It’s worth noting here that the news media itself often exploits the same human weaknesses and tendencies as social media. Exaggeration, the nurture and amplification of anxiety, and the promotion of social and political division have been surefire ways of selling newspapers and generating traffic.
Why The Wall Street Journal landed the blow
This brings us back to the story war. The reason the WSJ leaks have made such a big impact is not so much the explosiveness of the material as their perfect fit within the “good versus evil” narrative. Reviewing the WSJ articles and the interview of whistleblower Frances Haugen, no one came at the material with an open mind.
Some commentators have noticed this. Benedict Evans, for example, wrote in his newsletter that excerpts from the documents were “all carefully quoted with a presumption of bad faith”.
This is not significant in the big picture. My experience of newsrooms is that journalists, including myself, employ something like the opposite of the scientific method. Instead of attempting to disprove a hypothesis, we will bend over backwards to “stand up a story”.
What is important is why the WSJ journalists came at the story like that in the first place, and why editors all over the world picked it and ran with it without a moment’s hesitation.
I could speculate on a few causes. Firstly, the business and editorial interests of news media align with “good versus evil” story. Back in 2018, Facebook made an algorithm change that badly affected news media using the social network as a distribution channel. This was widely seen as a breach of faith, and soured a relationship that had been been going bad for years. The media had collectively begun to believe that Facebook and Google – rather than the internet in general – had destroyed their business model. It is so much easier to understand an embodied enemy.
The other important element is that journalists, on a personal level, are addicted to the “good versus evil” story. Anyone who has worked in a newsroom knows this. The chance to be the hero in a monumental and important struggle is a powerful motivator.
The way home for Facebook is boring
Facebook has come out strongly against the WSJ allegations and revelations. It has pointed out the studies quoted were not representative, were not designed to get at objective levels of harm, and read the way they do because the people who made them were tasked specifically with rooting out harm.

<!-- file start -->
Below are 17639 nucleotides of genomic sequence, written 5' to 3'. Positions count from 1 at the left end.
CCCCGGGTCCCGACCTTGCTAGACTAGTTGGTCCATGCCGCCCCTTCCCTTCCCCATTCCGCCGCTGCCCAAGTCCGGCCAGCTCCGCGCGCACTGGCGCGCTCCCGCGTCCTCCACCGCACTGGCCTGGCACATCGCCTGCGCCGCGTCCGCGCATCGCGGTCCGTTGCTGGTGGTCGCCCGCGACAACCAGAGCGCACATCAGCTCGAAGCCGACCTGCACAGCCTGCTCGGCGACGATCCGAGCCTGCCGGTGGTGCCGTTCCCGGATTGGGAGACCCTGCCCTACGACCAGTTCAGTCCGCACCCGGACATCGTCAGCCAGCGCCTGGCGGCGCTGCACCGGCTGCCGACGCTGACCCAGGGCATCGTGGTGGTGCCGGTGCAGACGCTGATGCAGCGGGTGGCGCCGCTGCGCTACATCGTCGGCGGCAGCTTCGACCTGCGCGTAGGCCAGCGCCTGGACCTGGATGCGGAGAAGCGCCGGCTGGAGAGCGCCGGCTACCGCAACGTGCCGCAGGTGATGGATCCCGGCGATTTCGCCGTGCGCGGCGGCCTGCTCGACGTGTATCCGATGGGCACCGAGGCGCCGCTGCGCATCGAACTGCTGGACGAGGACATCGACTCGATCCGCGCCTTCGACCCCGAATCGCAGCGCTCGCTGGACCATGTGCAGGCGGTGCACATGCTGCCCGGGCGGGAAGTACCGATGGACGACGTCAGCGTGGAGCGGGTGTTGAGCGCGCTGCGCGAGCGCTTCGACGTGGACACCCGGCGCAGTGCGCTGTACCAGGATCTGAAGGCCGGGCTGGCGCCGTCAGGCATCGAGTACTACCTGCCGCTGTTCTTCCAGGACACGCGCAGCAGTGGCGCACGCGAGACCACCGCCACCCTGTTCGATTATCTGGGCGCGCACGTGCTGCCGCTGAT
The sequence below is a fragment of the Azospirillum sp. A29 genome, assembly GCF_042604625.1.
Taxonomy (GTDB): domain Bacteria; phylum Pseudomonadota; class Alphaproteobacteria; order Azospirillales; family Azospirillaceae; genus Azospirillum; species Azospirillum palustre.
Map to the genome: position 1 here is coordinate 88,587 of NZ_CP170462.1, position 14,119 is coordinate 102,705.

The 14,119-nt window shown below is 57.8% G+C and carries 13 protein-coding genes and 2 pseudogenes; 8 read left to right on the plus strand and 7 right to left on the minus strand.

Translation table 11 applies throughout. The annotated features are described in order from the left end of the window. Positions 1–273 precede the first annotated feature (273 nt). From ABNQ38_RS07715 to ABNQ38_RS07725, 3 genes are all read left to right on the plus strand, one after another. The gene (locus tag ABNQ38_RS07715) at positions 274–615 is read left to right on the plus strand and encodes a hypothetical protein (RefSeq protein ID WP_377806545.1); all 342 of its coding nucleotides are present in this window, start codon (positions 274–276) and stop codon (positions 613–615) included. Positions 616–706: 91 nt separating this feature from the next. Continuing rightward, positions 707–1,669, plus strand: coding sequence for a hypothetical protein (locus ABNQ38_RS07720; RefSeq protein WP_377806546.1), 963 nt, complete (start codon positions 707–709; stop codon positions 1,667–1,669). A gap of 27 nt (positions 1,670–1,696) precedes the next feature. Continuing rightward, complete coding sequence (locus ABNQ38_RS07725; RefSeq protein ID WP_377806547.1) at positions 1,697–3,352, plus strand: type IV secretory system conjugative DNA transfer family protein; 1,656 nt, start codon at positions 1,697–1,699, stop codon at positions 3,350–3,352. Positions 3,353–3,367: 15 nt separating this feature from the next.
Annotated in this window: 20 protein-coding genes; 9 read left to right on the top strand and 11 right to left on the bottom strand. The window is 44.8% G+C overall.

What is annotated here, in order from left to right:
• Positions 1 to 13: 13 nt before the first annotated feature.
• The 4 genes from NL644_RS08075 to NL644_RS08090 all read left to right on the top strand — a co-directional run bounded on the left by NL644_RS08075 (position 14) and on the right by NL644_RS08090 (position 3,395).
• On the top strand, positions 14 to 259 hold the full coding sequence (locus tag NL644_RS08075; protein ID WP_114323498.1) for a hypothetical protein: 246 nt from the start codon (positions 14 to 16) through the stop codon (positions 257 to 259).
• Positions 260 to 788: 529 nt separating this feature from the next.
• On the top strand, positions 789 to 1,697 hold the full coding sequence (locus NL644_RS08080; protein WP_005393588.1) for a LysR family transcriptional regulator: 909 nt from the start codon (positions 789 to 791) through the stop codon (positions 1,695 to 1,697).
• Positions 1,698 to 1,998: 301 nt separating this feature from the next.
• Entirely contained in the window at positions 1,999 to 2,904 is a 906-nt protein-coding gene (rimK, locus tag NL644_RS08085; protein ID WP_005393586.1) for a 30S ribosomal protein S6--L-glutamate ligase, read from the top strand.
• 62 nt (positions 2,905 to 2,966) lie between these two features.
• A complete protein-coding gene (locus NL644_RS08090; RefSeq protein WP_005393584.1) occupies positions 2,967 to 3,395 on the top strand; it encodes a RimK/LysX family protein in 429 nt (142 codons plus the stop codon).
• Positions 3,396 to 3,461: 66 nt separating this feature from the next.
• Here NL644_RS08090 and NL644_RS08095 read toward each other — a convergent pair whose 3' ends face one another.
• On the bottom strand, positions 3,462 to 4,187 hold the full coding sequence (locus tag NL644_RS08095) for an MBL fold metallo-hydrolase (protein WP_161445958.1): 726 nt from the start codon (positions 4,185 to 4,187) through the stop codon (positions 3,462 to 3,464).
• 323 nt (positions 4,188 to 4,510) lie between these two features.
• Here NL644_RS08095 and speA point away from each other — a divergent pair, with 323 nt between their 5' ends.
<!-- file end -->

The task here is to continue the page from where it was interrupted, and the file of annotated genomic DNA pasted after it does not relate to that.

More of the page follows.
CEO Mark Zuckerberg has correctly identified that – because the criticisms arise from research the company itself commissioned – Facebook is now incentivised to shut research down and learn less about the effects of the social network on its users. He says he won’t let that happen.
The problem is, no one outside Facebook cares about the rebuttals, and continuing research will actually just make the story more and more interesting. Few people in media are sitting back and weighing up the evidence. The story of good versus evil has momentum beyond reason.
It’s fascinating to observe how companies move through life stages. Microsoft was once a victim of the story wars, just as Facebook is now. Consider the recent market caps of Big Tech (table reproduced from my opinion piece in The Spinoff):
Microsoft is more than twice the size of Facebook, and it cops a fraction of the animosity. One of the reasons is that it is a lot more boring.
In corporate terms, it’s dangerous to be as interesting as Facebook is right now. If Facebook appears on the above leaderboard in a decade’s time, it will be because it has learned that lesson and built an alternative templated story (for example, the prodigal son) that news media can mostly ignore.
Stand by for Jonah Sachs’ thoughts on the Facebook vs Everyone story war. Sachs has agreed to an interview, and I’ll be fascinated to get his take on this battle.